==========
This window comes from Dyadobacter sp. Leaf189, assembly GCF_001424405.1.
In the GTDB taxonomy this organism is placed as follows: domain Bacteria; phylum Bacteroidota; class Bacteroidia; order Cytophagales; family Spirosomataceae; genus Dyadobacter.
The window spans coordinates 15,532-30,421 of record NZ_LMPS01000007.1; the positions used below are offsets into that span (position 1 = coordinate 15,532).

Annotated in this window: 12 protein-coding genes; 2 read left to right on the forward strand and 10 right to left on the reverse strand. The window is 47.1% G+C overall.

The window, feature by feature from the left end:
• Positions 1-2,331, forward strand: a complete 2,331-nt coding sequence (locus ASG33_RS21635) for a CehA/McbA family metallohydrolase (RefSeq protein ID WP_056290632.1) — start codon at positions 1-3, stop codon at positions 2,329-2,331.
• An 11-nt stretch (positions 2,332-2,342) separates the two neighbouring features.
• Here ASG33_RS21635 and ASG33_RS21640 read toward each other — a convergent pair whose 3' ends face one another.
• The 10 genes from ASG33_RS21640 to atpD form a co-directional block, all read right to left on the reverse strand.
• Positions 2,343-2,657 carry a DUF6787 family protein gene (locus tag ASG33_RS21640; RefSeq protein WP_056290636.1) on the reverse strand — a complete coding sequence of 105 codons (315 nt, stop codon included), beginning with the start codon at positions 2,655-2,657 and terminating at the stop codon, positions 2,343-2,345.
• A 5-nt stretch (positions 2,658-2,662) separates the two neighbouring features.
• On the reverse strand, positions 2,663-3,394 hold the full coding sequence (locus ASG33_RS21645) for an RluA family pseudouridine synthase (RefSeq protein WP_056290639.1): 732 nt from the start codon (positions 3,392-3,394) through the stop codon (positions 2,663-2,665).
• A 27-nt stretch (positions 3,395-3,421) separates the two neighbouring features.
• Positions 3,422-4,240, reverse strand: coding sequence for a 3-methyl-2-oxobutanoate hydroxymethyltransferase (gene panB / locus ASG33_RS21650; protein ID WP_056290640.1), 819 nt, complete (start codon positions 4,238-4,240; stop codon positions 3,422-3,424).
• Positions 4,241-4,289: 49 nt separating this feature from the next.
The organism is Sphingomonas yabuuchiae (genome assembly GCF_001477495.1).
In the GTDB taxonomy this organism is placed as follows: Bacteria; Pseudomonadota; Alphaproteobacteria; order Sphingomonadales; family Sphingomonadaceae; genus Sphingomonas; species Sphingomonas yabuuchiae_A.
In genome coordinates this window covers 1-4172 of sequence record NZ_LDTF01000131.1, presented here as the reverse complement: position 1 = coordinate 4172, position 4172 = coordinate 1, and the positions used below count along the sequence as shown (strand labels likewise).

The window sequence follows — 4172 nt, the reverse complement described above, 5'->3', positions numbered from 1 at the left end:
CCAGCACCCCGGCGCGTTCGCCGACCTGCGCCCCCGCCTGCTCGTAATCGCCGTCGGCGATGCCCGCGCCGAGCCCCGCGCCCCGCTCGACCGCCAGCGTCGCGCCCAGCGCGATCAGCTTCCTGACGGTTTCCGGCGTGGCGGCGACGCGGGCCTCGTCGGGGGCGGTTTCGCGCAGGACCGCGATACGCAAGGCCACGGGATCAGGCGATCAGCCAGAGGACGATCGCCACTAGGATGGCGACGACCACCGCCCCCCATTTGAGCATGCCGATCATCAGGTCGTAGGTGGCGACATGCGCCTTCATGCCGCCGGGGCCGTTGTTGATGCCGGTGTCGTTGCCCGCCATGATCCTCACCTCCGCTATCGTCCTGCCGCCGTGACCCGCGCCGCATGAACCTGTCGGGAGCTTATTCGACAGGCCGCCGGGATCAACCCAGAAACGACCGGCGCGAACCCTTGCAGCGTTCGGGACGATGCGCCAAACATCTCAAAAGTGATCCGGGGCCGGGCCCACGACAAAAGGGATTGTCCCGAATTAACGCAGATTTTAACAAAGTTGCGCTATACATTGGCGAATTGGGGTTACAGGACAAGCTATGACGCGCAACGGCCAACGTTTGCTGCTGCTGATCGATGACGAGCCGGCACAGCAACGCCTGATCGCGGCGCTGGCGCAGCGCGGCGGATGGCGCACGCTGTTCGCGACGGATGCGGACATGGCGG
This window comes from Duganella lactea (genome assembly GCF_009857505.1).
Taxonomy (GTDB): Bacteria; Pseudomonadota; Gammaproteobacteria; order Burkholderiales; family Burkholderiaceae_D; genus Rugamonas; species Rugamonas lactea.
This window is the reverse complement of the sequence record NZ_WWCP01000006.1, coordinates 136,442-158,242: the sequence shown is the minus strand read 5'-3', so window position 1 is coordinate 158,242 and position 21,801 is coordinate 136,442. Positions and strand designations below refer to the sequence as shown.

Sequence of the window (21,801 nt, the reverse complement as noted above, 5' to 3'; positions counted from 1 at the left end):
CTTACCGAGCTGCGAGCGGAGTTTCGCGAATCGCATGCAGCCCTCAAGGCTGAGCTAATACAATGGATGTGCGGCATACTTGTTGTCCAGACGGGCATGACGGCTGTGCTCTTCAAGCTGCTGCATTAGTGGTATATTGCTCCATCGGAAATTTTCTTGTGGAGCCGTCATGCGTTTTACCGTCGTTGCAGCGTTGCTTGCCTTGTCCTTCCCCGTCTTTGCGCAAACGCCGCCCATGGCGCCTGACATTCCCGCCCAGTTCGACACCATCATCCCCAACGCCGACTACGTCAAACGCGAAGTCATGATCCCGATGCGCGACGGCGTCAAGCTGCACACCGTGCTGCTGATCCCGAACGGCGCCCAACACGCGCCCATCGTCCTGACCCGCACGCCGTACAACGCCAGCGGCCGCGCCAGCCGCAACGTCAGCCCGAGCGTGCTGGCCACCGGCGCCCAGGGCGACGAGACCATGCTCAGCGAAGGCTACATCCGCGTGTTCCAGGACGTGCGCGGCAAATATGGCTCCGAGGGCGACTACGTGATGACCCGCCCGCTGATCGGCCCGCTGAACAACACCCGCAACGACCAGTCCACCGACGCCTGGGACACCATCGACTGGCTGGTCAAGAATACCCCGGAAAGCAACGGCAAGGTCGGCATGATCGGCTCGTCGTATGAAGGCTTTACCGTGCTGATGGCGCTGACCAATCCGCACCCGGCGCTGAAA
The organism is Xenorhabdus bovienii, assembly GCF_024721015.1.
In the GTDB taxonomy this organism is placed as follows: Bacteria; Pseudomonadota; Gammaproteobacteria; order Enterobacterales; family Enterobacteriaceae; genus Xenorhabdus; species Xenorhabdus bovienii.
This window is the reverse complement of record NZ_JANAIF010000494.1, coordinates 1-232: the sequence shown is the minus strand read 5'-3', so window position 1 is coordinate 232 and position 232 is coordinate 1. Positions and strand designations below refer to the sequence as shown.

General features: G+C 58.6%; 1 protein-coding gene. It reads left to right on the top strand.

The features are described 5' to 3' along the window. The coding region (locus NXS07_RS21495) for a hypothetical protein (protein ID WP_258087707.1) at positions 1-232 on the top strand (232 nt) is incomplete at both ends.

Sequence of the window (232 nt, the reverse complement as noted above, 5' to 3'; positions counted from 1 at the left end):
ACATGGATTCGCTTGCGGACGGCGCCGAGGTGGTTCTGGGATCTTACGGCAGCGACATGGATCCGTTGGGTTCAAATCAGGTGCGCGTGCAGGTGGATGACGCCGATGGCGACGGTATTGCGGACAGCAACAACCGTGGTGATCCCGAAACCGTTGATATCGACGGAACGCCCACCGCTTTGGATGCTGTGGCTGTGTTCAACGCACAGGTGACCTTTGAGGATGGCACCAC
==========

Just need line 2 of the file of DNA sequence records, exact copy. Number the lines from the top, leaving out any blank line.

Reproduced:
In the GTDB taxonomy this organism is placed as follows: domain Bacteria; phylum Bacteroidota; class Bacteroidia; order Cytophagales; family Spirosomataceae; genus Dyadobacter.